This is the first of a three part series to answer why, how, and what in regards to Principle Approach education.
What do you think of when you hear the word philosophy? I used to picture Plato and professors, Rodin’s sculpture of The Thinker and monks living tucked away in the mountains. Then I heard philosophy means the love of wisdom and realized I am an aspiring philosopher. I want answers to questions raised by the syncretism of my faith and my education.
During high school, my history class focused on the atrocities of mankind. The dates of wars, the horrors of slavery, and, strangely to me, the rock musicians of the 1960s. I wondered why these subjects were chosen. Were these just random events erupting here and there? Why did they happen? Why were we studying them?
Why is a philosophical question. According to Webster’s 1828 Dictionary, philosophy delves into the reason for things looking for cause and effect. And it has two purposes:
- Philosophy endeavors to use knowledge in a practical way to bring life and hope.
- Philosophy is supposed to enlarge our views of God and his works.
Is life found in a dry list of events on a time line? Is hope found in simply recounting the evils of mankind without seeing how those evils have been and are being overcome? If God is never even mentioned, how does that effect a student’s view of Him?
Because I couldn’t see what God was doing past the cross, I wondered if he was still acting in history. Arbitrary facts were puzzle pieces scattered across my knowledge. Not much fit together. Now I understand why.
My high school education was void of Providence.
Photos by: reinante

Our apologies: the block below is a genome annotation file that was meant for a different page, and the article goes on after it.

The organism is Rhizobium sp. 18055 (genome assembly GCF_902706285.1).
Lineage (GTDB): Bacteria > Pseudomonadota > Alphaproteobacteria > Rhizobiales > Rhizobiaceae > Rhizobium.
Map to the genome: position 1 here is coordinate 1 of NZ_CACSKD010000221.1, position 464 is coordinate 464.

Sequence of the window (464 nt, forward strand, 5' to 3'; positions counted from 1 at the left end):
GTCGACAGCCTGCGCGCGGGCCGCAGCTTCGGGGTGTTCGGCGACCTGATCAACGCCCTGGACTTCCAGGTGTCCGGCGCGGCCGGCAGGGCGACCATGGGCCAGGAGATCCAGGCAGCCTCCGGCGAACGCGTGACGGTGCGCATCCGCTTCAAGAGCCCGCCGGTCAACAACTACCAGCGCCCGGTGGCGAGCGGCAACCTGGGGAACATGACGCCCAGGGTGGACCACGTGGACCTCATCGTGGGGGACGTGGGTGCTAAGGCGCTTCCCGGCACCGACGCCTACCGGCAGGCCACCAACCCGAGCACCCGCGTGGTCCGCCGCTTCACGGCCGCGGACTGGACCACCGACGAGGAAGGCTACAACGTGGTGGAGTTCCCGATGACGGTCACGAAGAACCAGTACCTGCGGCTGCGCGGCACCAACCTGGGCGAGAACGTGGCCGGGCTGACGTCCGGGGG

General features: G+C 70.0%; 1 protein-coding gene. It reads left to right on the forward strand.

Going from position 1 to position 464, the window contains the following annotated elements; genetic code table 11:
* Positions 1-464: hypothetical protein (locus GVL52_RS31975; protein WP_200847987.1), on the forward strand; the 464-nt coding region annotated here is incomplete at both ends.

Principle Approach philosophy exposes the loss by examining history, not as a series of secondary causes listed in a textbook, but through eyes of faith looking for the hand of God working in the hearts of men and nations to bring true liberty. Liberty that starts internally and works its way outward to this day. God wants to set individuals free! That idea does bring life and hope.
We read over and over in Scripture God’s exhortations to remember His works lest we turn to idols. Deuteronomy 4:9, is one example.
Only give heed to yourself and keep your soul diligently, so that you do not forget the things which your eyes have seen and they do not depart from your heart all the days of your life; but make them known to your sons and your grandsons.
It takes diligence to keep our souls. It requires study to remember, but remember we must if we are to give life and hope to our children and grandchildren. Let’s fill their souls with an ever expanding view of God by sharing a daily glimpse of His majesty.
Written by Renae Deckard, Biblical Principled mother of 3. Find Renae’s reflections about homeschool and family life at Life Nurturing Education.